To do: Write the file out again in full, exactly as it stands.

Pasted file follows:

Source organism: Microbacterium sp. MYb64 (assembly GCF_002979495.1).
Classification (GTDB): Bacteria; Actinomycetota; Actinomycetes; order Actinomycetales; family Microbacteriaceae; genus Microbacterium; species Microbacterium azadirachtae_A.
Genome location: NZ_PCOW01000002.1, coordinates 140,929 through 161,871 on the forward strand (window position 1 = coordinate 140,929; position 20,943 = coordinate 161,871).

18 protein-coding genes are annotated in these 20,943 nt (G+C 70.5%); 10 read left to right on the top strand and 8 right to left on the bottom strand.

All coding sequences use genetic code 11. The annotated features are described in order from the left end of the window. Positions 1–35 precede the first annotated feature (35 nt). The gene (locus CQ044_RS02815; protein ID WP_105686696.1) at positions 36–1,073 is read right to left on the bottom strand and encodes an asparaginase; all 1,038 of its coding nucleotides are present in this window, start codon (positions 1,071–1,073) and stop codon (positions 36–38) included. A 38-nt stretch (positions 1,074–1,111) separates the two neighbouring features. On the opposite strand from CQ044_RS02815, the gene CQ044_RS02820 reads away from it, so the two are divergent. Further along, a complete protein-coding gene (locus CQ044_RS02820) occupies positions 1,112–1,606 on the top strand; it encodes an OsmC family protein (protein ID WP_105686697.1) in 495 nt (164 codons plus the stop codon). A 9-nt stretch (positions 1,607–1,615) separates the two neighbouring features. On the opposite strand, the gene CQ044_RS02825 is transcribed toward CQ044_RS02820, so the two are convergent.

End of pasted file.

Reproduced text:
Source organism: Microbacterium sp. MYb64 (assembly GCF_002979495.1).
Classification (GTDB): Bacteria; Actinomycetota; Actinomycetes; order Actinomycetales; family Microbacteriaceae; genus Microbacterium; species Microbacterium azadirachtae_A.
Genome location: NZ_PCOW01000002.1, coordinates 140,929 through 161,871 on the forward strand (window position 1 = coordinate 140,929; position 20,943 = coordinate 161,871).

18 protein-coding genes are annotated in these 20,943 nt (G+C 70.5%); 10 read left to right on the top strand and 8 right to left on the bottom strand.

All coding sequences use genetic code 11. The annotated features are described in order from the left end of the window. Positions 1–35 precede the first annotated feature (35 nt). The gene (locus CQ044_RS02815; protein ID WP_105686696.1) at positions 36–1,073 is read right to left on the bottom strand and encodes an asparaginase; all 1,038 of its coding nucleotides are present in this window, start codon (positions 1,071–1,073) and stop codon (positions 36–38) included. A 38-nt stretch (positions 1,074–1,111) separates the two neighbouring features. On the opposite strand from CQ044_RS02815, the gene CQ044_RS02820 reads away from it, so the two are divergent. Further along, a complete protein-coding gene (locus CQ044_RS02820) occupies positions 1,112–1,606 on the top strand; it encodes an OsmC family protein (protein ID WP_105686697.1) in 495 nt (164 codons plus the stop codon). A 9-nt stretch (positions 1,607–1,615) separates the two neighbouring features. On the opposite strand, the gene CQ044_RS02825 is transcribed toward CQ044_RS02820, so the two are convergent.